I just started kayaking and was wondering what i need to do to stay on course when paddling into a crosswind. On windy days i cant seem to stay going in the direction i want to no matter how much i paddle on the opposite side…the wind just blows my bow over.

a few options
It’s fairly common for a kayak to do this (weathercock) – some more than others. The easiest thing if you can is often to drop a rudder or skeg to improve tracking. It’s also very good to learn to edge your boat by lifting a knee and shifting weight a bit toward the opposite butt cheek such that the boat leans toward the wind (though you stay vertical). An edged kayak tends to turn away from the dropped edge side. Another option you can add to that lean is to shift your hands on the paddle such that there is more shaft on the wind side giving a bit of a correction turning away from the wind on each stroke.

i’m no expert but
i have done it, often. i paddle into the wind and bear off toward the direction i want to go, slightly. then i keep paddling mostly toward the wind but let the wind blow me sideways toward my destination. theres a ‘vector’ between toward the wind and your destination that will take you where you want to go.

is your bow turning downwind or upwind?
knowing that will help with the diagnosis.

12 degrees out of head wind.
Talk to some one who has a sail boat. Your kayak is just a very short sail. You can use the wind to help you along. When you have a wind, look at it as a challenge, same as rocks or rapids. Learn to love it all. It is all fun if you let it be.

weather vane
kayaks are like a weathervane.

Wind hitting from the side will want to push the boat sideways. It is unusual if the wind force is evenly balanced all along the side. Often the bow is higher, so it catches more wind. But that’s only part of the story. The underwater side-profile of your boat is the other part. It is unusual that the sideways water resistance if evenly distributed along the side, too. If the underwater and overwater forces were equal, the boat would not want to turn, but that almost never happens.

Rudders and skegs help change the sideways resistance pattern under the water. So they help deal with wind.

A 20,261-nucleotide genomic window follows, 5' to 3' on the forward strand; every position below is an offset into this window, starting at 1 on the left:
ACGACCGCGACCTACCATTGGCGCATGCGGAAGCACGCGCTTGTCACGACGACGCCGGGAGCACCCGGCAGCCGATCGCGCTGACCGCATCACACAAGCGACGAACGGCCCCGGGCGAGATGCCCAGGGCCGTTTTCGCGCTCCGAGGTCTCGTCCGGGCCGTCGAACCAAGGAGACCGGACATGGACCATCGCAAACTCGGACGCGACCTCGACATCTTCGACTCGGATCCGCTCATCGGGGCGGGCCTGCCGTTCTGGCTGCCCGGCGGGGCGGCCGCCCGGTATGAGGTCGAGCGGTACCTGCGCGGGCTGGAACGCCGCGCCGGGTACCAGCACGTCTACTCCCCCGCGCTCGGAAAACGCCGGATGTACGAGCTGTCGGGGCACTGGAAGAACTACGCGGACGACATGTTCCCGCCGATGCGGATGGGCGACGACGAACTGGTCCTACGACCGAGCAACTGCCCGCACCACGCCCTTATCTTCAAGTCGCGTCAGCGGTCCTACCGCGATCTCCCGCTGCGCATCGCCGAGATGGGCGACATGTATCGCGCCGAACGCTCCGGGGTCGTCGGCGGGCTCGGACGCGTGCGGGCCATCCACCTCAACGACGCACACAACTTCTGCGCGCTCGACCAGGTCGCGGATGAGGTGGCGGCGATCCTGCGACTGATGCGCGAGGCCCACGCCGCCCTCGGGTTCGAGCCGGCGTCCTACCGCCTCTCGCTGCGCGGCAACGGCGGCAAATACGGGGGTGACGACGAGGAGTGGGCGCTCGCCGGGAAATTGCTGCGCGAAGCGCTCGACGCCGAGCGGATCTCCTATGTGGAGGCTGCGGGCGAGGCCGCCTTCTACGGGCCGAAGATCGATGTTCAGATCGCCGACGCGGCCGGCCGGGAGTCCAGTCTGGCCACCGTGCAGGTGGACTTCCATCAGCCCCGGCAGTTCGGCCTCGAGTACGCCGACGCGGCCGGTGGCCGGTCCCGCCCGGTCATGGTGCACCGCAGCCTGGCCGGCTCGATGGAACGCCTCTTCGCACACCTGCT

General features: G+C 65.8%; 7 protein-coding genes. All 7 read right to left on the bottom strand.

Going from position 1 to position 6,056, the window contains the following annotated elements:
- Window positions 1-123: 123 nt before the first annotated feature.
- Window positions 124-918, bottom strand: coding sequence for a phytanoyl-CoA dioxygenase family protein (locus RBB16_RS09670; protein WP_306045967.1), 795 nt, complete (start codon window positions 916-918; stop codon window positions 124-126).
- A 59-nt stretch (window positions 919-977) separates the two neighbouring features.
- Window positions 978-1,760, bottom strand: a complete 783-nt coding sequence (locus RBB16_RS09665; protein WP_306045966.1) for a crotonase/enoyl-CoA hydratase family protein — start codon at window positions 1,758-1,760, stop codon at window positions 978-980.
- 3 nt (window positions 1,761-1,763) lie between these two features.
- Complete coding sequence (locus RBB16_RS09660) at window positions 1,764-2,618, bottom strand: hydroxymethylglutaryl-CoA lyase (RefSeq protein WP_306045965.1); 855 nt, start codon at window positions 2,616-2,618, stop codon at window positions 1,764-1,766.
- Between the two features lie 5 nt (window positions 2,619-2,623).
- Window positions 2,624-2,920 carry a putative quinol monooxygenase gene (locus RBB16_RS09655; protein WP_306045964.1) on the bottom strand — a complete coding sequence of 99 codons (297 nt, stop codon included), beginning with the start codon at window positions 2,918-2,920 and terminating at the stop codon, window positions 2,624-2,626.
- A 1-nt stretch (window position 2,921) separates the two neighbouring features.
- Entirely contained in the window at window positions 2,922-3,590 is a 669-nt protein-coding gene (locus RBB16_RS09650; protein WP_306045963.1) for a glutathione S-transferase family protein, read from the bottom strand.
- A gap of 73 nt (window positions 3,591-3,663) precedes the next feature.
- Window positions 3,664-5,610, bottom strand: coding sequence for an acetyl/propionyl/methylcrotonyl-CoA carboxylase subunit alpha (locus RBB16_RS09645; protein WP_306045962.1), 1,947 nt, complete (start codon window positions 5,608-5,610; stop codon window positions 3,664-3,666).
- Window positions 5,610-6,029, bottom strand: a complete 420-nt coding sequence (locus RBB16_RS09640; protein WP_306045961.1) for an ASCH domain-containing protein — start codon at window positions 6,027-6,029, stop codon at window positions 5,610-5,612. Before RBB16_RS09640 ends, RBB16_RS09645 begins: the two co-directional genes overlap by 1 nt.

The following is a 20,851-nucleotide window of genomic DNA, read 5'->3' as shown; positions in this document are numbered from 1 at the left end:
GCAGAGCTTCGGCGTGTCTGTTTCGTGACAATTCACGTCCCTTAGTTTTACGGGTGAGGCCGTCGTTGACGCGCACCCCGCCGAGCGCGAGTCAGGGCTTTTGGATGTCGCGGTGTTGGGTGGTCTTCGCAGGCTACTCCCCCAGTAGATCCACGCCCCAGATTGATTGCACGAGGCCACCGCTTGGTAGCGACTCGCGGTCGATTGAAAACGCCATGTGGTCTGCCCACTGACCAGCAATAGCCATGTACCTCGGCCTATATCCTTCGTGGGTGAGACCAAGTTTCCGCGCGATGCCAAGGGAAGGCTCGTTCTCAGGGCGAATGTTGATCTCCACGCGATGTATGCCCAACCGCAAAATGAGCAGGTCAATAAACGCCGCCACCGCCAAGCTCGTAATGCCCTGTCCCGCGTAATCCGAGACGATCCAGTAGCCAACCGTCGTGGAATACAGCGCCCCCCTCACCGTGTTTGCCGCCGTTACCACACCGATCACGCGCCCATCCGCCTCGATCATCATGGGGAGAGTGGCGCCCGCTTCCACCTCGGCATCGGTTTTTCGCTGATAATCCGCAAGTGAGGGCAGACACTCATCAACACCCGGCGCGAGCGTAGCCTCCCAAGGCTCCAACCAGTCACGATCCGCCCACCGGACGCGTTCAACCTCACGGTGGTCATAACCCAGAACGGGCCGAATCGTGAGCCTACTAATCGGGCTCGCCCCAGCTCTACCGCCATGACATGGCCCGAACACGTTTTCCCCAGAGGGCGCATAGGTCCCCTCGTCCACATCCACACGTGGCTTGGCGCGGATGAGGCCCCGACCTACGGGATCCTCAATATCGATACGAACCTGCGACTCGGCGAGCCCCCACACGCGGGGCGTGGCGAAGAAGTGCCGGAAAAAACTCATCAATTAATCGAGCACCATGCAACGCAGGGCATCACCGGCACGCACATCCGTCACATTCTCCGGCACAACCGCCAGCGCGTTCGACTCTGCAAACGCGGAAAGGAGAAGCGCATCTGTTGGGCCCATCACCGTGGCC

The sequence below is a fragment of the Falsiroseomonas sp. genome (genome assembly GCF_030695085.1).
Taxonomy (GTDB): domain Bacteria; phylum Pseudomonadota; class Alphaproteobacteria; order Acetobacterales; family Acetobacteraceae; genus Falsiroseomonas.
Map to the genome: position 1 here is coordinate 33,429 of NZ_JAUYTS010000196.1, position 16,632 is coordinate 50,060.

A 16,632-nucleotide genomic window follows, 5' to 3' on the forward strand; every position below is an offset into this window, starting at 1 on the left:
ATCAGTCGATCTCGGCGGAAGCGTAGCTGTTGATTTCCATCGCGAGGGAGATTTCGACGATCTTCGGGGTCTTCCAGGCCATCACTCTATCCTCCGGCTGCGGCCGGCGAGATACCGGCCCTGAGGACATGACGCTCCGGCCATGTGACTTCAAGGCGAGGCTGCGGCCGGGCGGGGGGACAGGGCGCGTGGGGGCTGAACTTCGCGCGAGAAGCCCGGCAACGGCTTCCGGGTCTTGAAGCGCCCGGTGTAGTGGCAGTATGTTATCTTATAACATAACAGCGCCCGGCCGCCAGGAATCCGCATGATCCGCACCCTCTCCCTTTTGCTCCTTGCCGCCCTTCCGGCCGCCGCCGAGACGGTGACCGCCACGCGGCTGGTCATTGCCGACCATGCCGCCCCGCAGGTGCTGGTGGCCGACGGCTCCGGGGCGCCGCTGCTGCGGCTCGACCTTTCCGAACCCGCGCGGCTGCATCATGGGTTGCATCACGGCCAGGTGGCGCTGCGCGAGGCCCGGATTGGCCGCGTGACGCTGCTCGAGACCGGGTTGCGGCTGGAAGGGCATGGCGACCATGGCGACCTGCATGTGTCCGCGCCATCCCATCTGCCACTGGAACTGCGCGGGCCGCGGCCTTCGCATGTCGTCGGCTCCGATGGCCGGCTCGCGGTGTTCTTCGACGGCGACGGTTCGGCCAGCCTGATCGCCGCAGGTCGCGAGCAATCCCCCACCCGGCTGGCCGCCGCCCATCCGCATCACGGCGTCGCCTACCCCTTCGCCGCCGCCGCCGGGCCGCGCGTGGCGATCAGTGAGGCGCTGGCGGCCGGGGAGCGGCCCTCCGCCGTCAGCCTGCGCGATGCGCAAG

You may be able to change the trim in your boat to make it handle better. In general, the heavier end of the boat is going to point into the wind. But this is not usually a practical way to deal with winds, since wind direction changes and we frequently want to change course. You can’t always be readjusting the trim in the boat, at least not in a kayak.

Get a book on kayaking. I’m sure they’ll describe this much better than me.


some boats are worse than others
what are you paddling?

Same questions
What boat are you paddling, and are you finding that the boat tends to turn into the wind or downwind?

What I usually try to go to first is a weight shift so that the boat is edged as though it was perpetually turning into the wind. But that is much easier to do in a kayak with good contact than in a rec boat with a huge cockpit.

It’s as simple as that!



Wind will become “fun” after you’ve
been paddling for a while. I don’t know if you are in an ocean, lake or river and that matters on how to handle it.

On a small lake, say 3 miles across, you can just play in the wind. On a rocky river, it creates an opportunity to gain greater boat control skills, just make sure you’re prepared to take a dump.

Open water would be a different story.

I have a Necky Looksha 14 w/o a rudder. I havent been paddling long and dont know all the techniques …thanks for the info.

In general, if in a boat without a rudder you are you are going to get blown around a bit in higher winds until you learn more about how to paddle than it appears you have at the moment. Good on asking here, but there are books and DVD’s that’ll do a more comprehensive job than this board. Also, there’s nothing like spending a couple of sessions with a caoch who can see what you are doing and give you advice in the moment.

A rudder may fix the weather cocking part, but for new paddlers it can often become a crutch that leaves them lacking some paddling skills.

Have you thought about finding a paddling group or an outfitter, or picking up some instructional DVD’s to get some help?

Your boat may tend to weathercock more than some others - there is always that possibility - but it is a general boat behavior so what you are paddling doesn’t really matter right now.

"the wind just blows my bow over"